Here's an idea for a Broadway musical: An awkward boy with an absent father and an overwhelmed mother gets involved with friends in a dubious scheme that spins out of control and almost undoes him. Is it "Dear Evan Hansen"? If only. Alas, "The Lightning Thief: The Percy Jackson Musical" is a pale patch on the earlier show and a failed attempt to board the teenage fantasy-angst train. (See also: "Be More Chill" and, more successfully, "Harry Potter and the Cursed Child.") Based on the popular 2005 novel by Rick Riordan, it is both overblown and underproduced, filled with sentiments it can't support and effects it can't pull off.
Mea culpa. The show's producers apparently took my review, and many other favorable notices, too much to heart. Arriving on Broadway following a national tour for a limited run (timed to the upcoming holiday season, natch), The Lightning Thief: The Percy Jackson Musical has lost all of its charms while gaining a dramatic uptick in ticket prices. What seemed inventive and clever in the confines of a small off-Broadway theater feels utterly wan in its current incarnation. The production represents glorified children's theater, only with seats going for as much as $199. Any parents who shell out that kind of money for this tacky, bargain-basement production seriously need to reevaluate their financial priorities.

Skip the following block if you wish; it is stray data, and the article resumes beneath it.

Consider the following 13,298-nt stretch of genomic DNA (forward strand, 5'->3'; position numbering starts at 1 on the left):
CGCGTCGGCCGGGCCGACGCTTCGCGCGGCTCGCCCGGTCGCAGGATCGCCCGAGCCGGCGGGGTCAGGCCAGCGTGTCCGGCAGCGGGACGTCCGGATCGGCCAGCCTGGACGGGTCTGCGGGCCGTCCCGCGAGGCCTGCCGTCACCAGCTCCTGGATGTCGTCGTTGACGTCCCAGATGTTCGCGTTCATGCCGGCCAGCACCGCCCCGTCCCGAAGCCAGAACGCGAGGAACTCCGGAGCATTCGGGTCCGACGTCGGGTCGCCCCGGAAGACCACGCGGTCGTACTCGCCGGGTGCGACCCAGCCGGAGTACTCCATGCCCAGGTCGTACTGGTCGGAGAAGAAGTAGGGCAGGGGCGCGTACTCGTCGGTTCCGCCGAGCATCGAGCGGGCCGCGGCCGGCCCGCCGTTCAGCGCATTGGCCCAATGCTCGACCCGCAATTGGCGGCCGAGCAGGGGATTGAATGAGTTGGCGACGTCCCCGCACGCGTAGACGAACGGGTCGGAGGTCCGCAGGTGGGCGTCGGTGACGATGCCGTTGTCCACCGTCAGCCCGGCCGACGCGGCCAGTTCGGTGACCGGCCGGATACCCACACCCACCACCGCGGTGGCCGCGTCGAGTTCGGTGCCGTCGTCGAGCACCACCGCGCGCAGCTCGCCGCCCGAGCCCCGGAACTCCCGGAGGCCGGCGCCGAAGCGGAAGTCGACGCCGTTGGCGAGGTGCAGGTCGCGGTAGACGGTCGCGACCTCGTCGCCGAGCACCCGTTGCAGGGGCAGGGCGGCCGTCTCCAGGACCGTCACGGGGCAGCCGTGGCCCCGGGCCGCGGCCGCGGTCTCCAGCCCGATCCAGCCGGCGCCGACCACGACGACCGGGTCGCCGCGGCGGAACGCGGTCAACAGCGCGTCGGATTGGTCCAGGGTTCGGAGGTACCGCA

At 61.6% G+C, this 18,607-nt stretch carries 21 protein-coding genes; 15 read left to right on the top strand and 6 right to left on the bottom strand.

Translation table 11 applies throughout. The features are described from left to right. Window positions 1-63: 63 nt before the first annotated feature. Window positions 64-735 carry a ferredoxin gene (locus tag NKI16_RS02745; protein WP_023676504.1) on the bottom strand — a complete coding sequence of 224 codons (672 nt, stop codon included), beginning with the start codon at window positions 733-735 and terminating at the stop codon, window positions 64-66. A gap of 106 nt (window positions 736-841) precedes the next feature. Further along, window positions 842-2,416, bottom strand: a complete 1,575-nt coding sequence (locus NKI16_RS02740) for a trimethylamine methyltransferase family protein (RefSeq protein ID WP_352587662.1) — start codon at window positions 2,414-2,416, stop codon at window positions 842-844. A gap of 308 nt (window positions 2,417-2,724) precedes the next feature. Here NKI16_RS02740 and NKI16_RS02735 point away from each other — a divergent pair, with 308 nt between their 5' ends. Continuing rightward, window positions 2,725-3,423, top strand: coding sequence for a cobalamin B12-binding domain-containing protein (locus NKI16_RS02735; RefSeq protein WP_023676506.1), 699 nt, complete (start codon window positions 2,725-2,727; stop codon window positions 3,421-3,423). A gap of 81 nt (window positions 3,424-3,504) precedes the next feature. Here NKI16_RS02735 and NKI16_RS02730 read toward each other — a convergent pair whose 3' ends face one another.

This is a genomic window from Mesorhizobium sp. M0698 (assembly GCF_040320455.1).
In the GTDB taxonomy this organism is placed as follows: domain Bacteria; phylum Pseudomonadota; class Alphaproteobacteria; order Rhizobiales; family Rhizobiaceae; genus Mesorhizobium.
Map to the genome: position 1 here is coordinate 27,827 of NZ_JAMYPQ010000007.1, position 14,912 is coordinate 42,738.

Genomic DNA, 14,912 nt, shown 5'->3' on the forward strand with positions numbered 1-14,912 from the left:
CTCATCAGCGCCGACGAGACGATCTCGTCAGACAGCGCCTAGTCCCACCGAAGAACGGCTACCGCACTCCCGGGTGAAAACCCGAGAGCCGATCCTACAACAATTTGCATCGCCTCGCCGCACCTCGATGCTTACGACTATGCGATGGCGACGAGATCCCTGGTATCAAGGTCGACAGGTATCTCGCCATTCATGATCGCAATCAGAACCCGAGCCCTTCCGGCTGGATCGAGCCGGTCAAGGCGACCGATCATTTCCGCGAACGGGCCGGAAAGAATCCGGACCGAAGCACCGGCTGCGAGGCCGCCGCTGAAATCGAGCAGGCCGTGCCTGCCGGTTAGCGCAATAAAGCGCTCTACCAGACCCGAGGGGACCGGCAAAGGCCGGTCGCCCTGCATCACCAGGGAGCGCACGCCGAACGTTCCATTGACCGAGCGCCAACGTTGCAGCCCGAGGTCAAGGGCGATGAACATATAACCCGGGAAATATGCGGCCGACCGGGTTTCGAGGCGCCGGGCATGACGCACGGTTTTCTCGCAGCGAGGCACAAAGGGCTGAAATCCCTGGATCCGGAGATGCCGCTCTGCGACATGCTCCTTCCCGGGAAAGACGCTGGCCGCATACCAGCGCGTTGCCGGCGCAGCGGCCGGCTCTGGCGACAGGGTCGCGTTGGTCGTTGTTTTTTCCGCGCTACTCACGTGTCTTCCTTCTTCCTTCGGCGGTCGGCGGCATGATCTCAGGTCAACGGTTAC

It's becoming hard to leave a big musical without having something rain down on you, whether confetti (Moulin Rouge!, Beetlejuice), streamers (Little Shop of Horrors), or fake snow (Frozen). To that messy trend, The Lightning Thief: The Percy Jackson Musical is here to add rolls and rolls of toilet paper, shot over the audience's head with leaf blowers when its young hero summons streams of water to fight one of his mythical enemies. The young fans at my performance cheered like the ball was being dropped on New Year's Eve.
In order to enjoy the The Lightning Thief, a myth-filled musicalization of Rick Riordan's first Percy Jackson novel, you'll need to read the book. Many of the show's current attendees obviously have: Secondary characters get entrance applause. But while those young theatergoers can fill in any missing details from memory, the challenge of turning a YA bildungsroman full of epic battles and road trips and snake-haired monsters into a musical has overwhelmed the creative team. In staying faithful to the novel, they've wound up with a mess.
Although the musical is mostly a yawn for adults (and probably smarter kids), sub-par visuals make it even a less attractive event. The production looks so cheap visually that let's be kind and not name the designers. Industrial scaffolding can only go so far to create places effectively, while the cheesy effects for the story's monsters and miracles are heralded by blasts of white lights meant to bedazzle viewers into not seeing the stagecraft. There is not an inch of magic anywhere on the stage, unfortunately.